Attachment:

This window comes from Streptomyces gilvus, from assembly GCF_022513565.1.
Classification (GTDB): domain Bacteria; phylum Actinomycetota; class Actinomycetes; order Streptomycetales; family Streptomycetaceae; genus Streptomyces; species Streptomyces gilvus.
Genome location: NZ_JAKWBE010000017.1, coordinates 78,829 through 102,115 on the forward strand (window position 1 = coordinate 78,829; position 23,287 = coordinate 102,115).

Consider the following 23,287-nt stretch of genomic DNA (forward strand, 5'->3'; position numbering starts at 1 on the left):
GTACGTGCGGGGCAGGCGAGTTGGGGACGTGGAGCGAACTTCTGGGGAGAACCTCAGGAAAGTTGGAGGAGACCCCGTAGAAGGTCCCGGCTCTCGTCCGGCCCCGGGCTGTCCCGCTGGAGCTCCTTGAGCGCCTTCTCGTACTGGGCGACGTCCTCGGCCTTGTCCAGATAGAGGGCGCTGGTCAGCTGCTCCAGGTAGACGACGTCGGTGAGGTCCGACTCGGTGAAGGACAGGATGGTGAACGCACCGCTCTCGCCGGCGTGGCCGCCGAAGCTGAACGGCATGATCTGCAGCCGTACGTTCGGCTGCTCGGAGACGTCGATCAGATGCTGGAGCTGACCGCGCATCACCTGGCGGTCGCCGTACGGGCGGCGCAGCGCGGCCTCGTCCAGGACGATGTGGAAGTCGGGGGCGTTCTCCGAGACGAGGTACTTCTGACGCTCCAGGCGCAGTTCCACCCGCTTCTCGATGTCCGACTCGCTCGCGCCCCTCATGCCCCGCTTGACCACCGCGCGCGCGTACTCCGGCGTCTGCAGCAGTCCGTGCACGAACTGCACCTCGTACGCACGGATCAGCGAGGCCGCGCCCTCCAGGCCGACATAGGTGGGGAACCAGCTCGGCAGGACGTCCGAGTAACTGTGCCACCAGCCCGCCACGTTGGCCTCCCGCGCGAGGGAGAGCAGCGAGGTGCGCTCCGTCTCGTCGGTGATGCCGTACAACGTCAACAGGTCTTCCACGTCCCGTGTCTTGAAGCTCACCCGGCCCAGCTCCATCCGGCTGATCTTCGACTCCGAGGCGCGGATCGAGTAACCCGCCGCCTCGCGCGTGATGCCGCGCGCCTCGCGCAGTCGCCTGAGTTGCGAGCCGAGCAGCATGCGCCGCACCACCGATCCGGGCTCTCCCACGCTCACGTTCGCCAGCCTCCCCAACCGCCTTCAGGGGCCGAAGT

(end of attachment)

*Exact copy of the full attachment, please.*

This window comes from Streptomyces gilvus, from assembly GCF_022513565.1.
Classification (GTDB): domain Bacteria; phylum Actinomycetota; class Actinomycetes; order Streptomycetales; family Streptomycetaceae; genus Streptomyces; species Streptomyces gilvus.
Genome location: NZ_JAKWBE010000017.1, coordinates 78,829 through 102,115 on the forward strand (window position 1 = coordinate 78,829; position 23,287 = coordinate 102,115).

Consider the following 23,287-nt stretch of genomic DNA (forward strand, 5'->3'; position numbering starts at 1 on the left):
GTACGTGCGGGGCAGGCGAGTTGGGGACGTGGAGCGAACTTCTGGGGAGAACCTCAGGAAAGTTGGAGGAGACCCCGTAGAAGGTCCCGGCTCTCGTCCGGCCCCGGGCTGTCCCGCTGGAGCTCCTTGAGCGCCTTCTCGTACTGGGCGACGTCCTCGGCCTTGTCCAGATAGAGGGCGCTGGTCAGCTGCTCCAGGTAGACGACGTCGGTGAGGTCCGACTCGGTGAAGGACAGGATGGTGAACGCACCGCTCTCGCCGGCGTGGCCGCCGAAGCTGAACGGCATGATCTGCAGCCGTACGTTCGGCTGCTCGGAGACGTCGATCAGATGCTGGAGCTGACCGCGCATCACCTGGCGGTCGCCGTACGGGCGGCGCAGCGCGGCCTCGTCCAGGACGATGTGGAAGTCGGGGGCGTTCTCCGAGACGAGGTACTTCTGACGCTCCAGGCGCAGTTCCACCCGCTTCTCGATGTCCGACTCGCTCGCGCCCCTCATGCCCCGCTTGACCACCGCGCGCGCGTACTCCGGCGTCTGCAGCAGTCCGTGCACGAACTGCACCTCGTACGCACGGATCAGCGAGGCCGCGCCCTCCAGGCCGACATAGGTGGGGAACCAGCTCGGCAGGACGTCCGAGTAACTGTGCCACCAGCCCGCCACGTTGGCCTCCCGCGCGAGGGAGAGCAGCGAGGTGCGCTCCGTCTCGTCGGTGATGCCGTACAACGTCAACAGGTCTTCCACGTCCCGTGTCTTGAAGCTCACCCGGCCCAGCTCCATCCGGCTGATCTTCGACTCCGAGGCGCGGATCGAGTAACCCGCCGCCTCGCGCGTGATGCCGCGCGCCTCGCGCAGTCGCCTGAGTTGCGAGCCGAGCAGCATGCGCCGCACCACCGATCCGGGCTCTCCCACGCTCACGTTCGCCAGCCTCCCCAACCGCCTTCAGGGGCCGAAGT